In Pokorny v. Quixtar, the Ninth Circuit upheld a district court's order that a mandatory arbitration agreement was procedurally and substantively unconscionable under California law and thus unenforceable.
In a class action brought against it by a number of its distributors, Defendant Quixtar, Inc. sought to dismiss the lawsuit based on an arbitration agreement which plaintiffs had been required to sign before entering into business with Quixtar. The agreement would have required the plaintiffs to engage in a two-step conciliation process before entering into binding arbitration. The Ninth Circuit affirmed the district court's determination that California law should apply to the issue of whether the agreement was unconscionable, despite the agreement's choice-of-law clause selecting Michigan, because several of the plaintiffs were located in California. As its basis for finding that the agreement was procedurally unconscionable, the Court emphasized the fact that plaintiffs did not have the opportunity to individually negotiate the terms of the agreement, the agreement was presented on a take-it-or-leave-it basis, and that Quixtar retained the right to unilaterally amend at any time the rules of conduct which were to guide the conciliation and arbitration processes. With respect to upholding the district court's finding of substantive unconscionability, the Court concluded that the arbitration requirements were not mutual in that Quixtar was not obligated, as plaintiffs were, to submit claims to arbitration and that Quixtar maintained the right to alter the rules of conduct for the arbitration proceedings whereas plaintiffs did not.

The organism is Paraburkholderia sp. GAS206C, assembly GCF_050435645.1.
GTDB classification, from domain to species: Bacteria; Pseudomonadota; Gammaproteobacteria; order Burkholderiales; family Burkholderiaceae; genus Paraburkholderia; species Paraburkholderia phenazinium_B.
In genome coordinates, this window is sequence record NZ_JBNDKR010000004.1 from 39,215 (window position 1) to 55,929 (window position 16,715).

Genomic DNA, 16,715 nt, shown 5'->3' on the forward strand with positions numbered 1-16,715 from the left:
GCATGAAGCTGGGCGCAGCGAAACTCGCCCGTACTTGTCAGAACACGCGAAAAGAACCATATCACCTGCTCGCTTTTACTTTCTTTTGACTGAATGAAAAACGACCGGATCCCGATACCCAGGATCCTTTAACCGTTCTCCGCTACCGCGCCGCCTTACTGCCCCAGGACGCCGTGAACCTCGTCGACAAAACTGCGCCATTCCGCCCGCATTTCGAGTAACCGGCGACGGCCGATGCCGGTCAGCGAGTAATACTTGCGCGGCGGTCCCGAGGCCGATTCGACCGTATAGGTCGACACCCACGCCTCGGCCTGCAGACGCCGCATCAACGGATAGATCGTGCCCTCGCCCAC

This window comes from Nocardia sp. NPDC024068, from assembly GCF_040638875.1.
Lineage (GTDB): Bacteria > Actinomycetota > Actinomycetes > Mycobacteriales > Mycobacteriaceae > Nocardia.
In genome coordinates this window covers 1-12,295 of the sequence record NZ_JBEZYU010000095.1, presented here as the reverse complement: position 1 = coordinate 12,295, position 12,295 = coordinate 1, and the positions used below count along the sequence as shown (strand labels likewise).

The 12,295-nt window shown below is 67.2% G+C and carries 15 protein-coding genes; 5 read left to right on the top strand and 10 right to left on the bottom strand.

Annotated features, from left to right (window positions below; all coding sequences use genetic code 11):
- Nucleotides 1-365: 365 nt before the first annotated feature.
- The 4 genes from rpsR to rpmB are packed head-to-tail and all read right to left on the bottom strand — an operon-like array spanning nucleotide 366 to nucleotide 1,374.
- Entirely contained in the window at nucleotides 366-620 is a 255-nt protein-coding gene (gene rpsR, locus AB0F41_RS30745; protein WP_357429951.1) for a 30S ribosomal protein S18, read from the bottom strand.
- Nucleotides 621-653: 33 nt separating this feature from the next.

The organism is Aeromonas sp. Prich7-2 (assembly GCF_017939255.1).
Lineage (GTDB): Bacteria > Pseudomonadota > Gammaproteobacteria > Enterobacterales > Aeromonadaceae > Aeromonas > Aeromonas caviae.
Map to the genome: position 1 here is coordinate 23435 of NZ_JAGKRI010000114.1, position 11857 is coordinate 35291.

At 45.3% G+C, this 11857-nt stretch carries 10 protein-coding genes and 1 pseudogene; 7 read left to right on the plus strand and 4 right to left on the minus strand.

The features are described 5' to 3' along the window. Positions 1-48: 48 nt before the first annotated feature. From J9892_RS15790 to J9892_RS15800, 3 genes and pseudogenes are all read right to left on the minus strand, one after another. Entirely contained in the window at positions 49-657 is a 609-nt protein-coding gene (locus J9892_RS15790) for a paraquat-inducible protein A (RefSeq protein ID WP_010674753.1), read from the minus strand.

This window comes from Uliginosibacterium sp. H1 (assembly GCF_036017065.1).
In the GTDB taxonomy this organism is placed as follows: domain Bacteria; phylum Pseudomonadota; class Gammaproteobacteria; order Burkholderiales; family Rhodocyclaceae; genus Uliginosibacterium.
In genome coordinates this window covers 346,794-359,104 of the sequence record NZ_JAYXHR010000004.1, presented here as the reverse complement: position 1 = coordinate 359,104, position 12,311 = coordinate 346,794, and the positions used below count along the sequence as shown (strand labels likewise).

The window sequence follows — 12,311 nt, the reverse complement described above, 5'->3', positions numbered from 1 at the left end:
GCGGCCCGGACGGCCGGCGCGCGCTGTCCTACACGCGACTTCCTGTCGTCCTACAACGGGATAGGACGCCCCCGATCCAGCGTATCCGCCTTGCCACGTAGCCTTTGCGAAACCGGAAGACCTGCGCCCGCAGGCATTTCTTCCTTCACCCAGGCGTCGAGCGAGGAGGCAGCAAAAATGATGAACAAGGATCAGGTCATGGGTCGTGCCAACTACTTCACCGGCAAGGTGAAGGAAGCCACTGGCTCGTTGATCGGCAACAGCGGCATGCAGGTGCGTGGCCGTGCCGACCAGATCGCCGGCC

The lessons for employers to take away from this case are not novel, but they are important nonetheless when drafting arbitration agreements: 1) allow each side the opportunity to negotiate the terms, rather than presenting it on a take-it-or-leave-it basis; 2) any terms of the agreement must be mutual; and 3) do not assume that a choice-of-law provision electing the law of another state will preclude the application of California law in an analysis of the agreement's validity.